referring to Indiana residents who are fed up with partisan politics
and the lack of progress.
His line echoed the feelings of many people who feel they're being
ignored and neglected.
Take, for example, all the publicly vocal critics at U.S. Rep. Pete
Visclosky's recent forums, which usually attract a handful of
Or the opposing groups who attended the Tea Party gatherings in
Valparaiso, literally shouting at each other from across a street.
There seems to be less common ground than in recent memory, creating
a growing canyon of fear, anger and paranoia. Even people who
otherwise wouldn't care about political issues now have opinions set
Check out the letters to the editor. Check out Web site chat rooms.
Check out area colleges, which are experiencing record numbers for
"It is not like the heyday of the '60s and '70s when we were turning
sociology students away, but it is pretty close. Our students are
much more socially conscious than eight or four years ago," said
Charles Gallmeier, sociology professor at Indiana University Northwest.
I've talked to dozens of Northwest Indiana residents about this
polarizing subject, asking them if we're more divided than ever in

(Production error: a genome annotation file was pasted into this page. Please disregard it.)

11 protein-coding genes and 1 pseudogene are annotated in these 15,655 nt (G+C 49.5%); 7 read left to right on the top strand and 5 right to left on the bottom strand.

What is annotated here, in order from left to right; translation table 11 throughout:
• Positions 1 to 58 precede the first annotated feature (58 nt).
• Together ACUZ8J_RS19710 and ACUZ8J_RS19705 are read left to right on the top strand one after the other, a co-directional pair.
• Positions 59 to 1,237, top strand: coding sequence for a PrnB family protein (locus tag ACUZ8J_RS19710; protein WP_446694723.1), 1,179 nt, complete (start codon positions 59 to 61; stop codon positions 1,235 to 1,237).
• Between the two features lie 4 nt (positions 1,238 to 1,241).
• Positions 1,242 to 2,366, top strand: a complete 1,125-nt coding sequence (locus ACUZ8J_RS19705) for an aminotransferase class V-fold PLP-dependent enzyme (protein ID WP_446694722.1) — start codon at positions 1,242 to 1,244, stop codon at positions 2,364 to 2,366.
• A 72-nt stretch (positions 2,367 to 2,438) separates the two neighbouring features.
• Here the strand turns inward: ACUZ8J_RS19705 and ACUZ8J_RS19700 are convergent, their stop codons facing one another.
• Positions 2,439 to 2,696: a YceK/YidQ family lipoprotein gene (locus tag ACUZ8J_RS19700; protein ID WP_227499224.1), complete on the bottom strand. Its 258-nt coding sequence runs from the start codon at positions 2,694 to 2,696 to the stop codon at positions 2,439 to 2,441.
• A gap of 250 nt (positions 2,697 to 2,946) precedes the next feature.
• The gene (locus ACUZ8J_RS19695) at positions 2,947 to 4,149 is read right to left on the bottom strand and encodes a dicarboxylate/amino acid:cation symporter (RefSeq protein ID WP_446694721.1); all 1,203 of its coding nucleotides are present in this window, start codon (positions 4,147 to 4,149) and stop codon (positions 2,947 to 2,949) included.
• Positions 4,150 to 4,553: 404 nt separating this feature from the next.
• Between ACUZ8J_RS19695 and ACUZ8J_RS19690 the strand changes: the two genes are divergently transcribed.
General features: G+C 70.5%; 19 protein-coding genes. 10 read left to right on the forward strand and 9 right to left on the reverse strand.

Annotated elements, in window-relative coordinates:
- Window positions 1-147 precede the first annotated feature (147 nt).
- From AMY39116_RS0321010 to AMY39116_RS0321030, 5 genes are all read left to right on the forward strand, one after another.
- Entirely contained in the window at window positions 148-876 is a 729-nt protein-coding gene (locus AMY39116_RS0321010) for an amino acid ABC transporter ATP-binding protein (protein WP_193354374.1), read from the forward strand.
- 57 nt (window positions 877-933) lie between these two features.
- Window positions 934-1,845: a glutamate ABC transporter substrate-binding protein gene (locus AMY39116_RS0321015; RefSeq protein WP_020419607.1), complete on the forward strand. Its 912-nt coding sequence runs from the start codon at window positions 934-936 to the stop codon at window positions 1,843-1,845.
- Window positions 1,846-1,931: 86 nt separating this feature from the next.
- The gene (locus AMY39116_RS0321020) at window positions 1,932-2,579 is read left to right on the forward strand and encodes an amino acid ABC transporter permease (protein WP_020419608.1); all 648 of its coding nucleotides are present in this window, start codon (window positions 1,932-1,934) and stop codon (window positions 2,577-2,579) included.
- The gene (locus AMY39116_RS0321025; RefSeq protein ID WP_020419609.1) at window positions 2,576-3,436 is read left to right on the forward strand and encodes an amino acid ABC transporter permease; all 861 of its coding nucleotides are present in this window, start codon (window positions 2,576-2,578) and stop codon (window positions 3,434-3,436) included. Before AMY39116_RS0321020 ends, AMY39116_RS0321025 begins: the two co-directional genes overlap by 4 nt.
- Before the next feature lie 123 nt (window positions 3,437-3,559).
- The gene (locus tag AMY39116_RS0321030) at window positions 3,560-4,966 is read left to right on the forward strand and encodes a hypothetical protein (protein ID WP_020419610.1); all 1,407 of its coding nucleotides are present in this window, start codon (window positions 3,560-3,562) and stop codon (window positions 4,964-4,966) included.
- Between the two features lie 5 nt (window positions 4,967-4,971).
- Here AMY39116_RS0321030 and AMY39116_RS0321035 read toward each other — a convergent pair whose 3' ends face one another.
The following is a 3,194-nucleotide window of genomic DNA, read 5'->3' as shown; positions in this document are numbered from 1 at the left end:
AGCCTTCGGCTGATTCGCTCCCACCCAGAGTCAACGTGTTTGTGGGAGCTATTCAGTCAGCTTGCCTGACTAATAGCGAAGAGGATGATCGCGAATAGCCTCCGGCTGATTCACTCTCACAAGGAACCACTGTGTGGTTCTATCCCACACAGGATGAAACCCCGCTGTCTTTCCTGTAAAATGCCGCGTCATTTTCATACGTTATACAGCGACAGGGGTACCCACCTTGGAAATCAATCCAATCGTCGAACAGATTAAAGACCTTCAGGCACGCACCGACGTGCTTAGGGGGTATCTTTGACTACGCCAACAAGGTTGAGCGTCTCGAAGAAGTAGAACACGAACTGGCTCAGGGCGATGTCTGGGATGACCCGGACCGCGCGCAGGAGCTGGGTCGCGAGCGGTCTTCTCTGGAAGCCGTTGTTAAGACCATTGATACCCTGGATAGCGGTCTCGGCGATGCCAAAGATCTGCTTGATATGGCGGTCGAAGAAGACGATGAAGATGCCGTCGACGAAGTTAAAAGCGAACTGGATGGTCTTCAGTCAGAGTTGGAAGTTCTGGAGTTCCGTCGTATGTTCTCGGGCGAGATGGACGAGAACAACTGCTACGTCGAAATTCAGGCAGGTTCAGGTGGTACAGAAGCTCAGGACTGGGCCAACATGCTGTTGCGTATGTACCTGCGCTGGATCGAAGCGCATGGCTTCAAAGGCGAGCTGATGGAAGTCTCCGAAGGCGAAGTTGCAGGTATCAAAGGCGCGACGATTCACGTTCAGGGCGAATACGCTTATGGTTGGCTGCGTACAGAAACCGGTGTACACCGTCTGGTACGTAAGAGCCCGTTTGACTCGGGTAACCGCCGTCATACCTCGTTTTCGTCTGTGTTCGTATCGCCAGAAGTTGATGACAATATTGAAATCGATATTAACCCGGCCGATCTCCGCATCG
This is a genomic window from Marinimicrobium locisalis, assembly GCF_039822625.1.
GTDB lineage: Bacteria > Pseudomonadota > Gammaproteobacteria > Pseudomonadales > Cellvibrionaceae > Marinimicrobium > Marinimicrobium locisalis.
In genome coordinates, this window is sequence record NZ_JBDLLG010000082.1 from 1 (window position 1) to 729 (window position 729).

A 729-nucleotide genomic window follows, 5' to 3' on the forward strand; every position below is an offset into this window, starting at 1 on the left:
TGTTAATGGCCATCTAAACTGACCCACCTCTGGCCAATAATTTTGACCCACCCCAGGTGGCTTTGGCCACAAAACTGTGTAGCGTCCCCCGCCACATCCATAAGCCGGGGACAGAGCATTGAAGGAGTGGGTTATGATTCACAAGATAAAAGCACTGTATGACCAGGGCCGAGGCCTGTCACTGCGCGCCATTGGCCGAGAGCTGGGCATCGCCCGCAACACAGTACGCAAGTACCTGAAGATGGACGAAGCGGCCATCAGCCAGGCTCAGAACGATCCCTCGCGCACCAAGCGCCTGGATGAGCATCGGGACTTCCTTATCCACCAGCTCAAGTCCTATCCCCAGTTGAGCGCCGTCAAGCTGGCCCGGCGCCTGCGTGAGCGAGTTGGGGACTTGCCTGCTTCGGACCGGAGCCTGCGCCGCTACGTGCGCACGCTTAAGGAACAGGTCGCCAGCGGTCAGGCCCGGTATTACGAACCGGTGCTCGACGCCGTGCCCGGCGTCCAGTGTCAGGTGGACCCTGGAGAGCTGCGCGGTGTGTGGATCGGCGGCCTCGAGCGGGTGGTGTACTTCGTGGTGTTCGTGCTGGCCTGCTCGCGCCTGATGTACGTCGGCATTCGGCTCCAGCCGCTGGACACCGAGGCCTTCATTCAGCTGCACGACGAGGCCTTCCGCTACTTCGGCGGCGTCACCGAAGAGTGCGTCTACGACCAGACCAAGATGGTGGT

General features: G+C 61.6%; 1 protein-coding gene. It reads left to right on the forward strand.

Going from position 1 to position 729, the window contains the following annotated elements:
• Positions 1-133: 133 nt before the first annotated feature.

Most agreed. Some didn't. A few refused to reply, claiming I was only
causing trouble by asking. See my point?
Most responders older than 50 said today's hotly contested political
climate is similar to the '60s when civil rights, the Vietnam War,
and counter-culture clashes sparked protests, demonstrations and even riots.
But with the advent of the Internet and other mass-communication
networking systems, it's easier than ever to find like-minded
protesters regardless of your issue or stance.
The old philosophical argument, "I think therefore I am" has
transmogrified into "I opine therefore I am."
Plus, our high-tech 21st-century technology offers us a certain
critical mass to validate and amplify our opinions before possibly
thinking them through.